Why it could be him: Manning turned Tulsa into an NCAA Tournament team in the second of his two seasons, leading the Golden Hurricanes to a regular season conference crown in 2013-14 before taking the Wake Forest job. So he's proven he's got some coaching chops. And, perhaps more importantly, he's one of the most well-liked Jayhawk players of all time. That he's got experience as both a player and coach at KU bodes well for any potential consideration down the line.

Why it wouldn't be him: Manning's coaching stock isn't exactly soaring. He's just 54-73 at Wake Forest and it's likely he would need to prove he can build and sustain a successful program before KU would consider himself seriously, and after an 11-20 campaign in 2017-18, it's unlikely he'd be KU's first option if Self retired anytime soon.

4. Jerod Haase

Currently: Coach at Stanford

Résumé: Haase ended his playing career at Kansas and began his coaching career there. He also served as an assistant at North Carolina before taking the UAB coaching job in 2012, leading the Blazers to an upset of No. 2 seed Iowa State in the Round of 64 of the 2015 NCAA Tournament before leaving for Stanford in 2016.

Why it could be him: Haase, like Manning, has strong ties to Kansas both as a player and coach. He began his playing career at Cal before finishing in Lawrence, and spent 1999 to 2003 in Kansas before following Roy Williams to North Carolina. Not only did he cut his coaching teeth directly under a Hall of Famer in Williams, he's been able to find success independently. He has a 113-86 overall record as a coach.

Why it wouldn't be him: Haase would need to show at Stanford that he can become a consistent NCAA Tournament team in the Pac-12. In his brief coaching tenure that began in 2012 as a head man, he's only made the Big Dance once, and has yet to do so with the Cardinal.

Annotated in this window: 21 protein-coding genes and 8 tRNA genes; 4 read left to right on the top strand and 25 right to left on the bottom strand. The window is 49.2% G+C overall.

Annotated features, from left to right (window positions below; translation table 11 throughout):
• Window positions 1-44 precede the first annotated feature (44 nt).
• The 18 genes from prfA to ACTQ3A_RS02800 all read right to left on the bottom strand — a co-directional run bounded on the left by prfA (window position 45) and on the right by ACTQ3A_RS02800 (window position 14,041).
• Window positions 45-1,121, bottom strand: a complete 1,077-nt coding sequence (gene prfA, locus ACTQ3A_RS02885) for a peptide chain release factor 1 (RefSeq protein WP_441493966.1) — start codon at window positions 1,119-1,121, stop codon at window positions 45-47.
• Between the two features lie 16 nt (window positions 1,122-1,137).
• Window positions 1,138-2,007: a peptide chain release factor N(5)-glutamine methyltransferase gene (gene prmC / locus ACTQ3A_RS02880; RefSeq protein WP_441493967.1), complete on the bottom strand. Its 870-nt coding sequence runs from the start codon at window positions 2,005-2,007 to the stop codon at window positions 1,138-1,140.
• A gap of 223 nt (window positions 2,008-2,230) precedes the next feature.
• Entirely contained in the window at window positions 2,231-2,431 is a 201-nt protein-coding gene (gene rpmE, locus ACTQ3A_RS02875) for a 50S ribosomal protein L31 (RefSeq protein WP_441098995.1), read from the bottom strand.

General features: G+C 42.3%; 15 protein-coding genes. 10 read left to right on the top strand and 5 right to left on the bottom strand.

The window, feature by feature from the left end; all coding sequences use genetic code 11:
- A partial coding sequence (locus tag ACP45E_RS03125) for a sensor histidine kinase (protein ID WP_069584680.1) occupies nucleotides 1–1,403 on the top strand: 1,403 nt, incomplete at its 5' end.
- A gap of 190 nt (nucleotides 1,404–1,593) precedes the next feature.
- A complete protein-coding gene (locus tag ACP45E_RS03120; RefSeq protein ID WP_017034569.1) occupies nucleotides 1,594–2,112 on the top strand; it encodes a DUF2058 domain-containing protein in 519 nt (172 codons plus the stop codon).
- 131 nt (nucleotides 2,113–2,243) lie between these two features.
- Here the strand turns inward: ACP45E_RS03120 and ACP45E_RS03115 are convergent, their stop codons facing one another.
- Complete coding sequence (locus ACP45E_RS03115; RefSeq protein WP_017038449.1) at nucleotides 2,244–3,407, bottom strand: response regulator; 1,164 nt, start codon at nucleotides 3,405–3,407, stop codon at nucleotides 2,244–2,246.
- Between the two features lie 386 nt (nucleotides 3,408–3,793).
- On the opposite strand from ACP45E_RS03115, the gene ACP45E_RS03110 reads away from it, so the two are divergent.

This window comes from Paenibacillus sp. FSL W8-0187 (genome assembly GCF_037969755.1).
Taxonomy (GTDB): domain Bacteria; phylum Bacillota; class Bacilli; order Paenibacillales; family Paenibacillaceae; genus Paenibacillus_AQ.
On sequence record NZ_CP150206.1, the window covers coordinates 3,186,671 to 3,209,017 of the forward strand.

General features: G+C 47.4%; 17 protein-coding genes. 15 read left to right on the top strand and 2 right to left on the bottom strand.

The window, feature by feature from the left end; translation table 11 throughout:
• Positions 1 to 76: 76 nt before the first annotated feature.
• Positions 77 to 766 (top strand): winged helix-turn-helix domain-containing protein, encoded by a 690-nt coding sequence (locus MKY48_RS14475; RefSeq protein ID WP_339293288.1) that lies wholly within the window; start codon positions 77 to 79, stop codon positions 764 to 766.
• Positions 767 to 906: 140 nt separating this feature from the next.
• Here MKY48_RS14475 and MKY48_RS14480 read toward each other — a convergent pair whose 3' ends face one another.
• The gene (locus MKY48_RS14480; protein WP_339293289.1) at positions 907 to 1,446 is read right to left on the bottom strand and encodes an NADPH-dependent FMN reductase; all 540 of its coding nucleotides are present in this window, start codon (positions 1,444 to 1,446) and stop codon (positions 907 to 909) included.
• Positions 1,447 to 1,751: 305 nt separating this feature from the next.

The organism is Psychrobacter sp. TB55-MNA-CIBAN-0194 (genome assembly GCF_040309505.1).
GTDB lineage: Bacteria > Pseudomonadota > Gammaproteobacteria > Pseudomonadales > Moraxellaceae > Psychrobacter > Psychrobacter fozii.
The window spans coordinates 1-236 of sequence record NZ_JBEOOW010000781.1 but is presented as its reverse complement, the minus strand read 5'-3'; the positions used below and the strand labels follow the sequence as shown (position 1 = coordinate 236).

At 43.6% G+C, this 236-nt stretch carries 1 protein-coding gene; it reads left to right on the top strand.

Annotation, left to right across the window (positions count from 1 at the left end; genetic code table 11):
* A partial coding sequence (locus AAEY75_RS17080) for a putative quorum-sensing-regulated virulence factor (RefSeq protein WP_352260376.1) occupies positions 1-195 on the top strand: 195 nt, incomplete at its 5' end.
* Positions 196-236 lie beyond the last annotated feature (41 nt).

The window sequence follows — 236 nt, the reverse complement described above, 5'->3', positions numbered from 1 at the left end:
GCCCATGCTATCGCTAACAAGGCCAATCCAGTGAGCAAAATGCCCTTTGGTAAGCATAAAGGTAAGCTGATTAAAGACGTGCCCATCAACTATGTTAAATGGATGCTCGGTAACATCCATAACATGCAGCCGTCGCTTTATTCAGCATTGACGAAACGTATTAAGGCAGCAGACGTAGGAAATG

5. Mike White

Currently: Coach at Florida

Résumé: White began his coaching career as a Jacksonville State assistant in 2000, then took the leap to Ole Miss where he was an assistant from 2004 to 2011. He coached successfully at Louisiana Tech from 2011 to 2015 where he achieved a 101-40 record and won the regular season conference crown in three of his four seasons. He's been coach at Florida since 2015 and made the NCAA Tournament two of the last three seasons.

Why it could be him: White has no direct ties to Kansas -- he never played there, never coached there -- but he'd be considered because he's widely viewed as a rising star in the coaching profession. In fact, he was viewed that way before he took the Florida job -- which, arguably, is a top-15 gig. In his seven seasons as a coach, he's never had a losing record. And he's only won fewer than 21 games once: his first at Louisiana Tech. Plus, Kansas could likely offer him a significant salary increase from his current pay if it wanted.

Why it wouldn't be him: Florida has treated White well, and in return, White has been good for the Gators. He's been to two consecutive NCAA Tournaments, won 69 games in three seasons, and coaches in a prominent basketball league in the SEC. Making a jump from UF to KU would undeniably be an upgrade, and it'd be hard to argue against why he wouldn't take a top-5 job like Kansas, but would the timing be right? If he gets things rolling with the Gators, reels off a few SEC championships and makes a few deep NCAA Tournament runs like Billy Donovan was able to do at Florida, it's possible he'd feel more comfortable staying put.

The takeaway

Where Kansas will turn when Self retires is largely dependent upon when it happens. If he retired next week, you'd have to think Kansas would consider all the aforementioned options. Or perhaps they'd skim the top of the coaching ranks now and consider snagging a coach like Tony Bennett or Sean Miller. Or maybe they'd look within and give Kurtis Townsend, Norm Roberts or Jerrance Howard a shot.

But what if KU wanted to keep it semi-in-house, but not among the current coaching crop? Mark Turgeon or Tad Boyle, two former KU assistants who are head coaches at Maryland and Colorado currently, for instance. All of those could be names to keep in mind given their ties to the program.

It's impossible to predict a replacement scenario, but it's not implausible to think Kansas could potentially get almost anyone it wants.

And because of both its prominence and track record as one of the most successful programs in the sport historically, KU likely won't have a narrow scope of candidates from which it can pick from.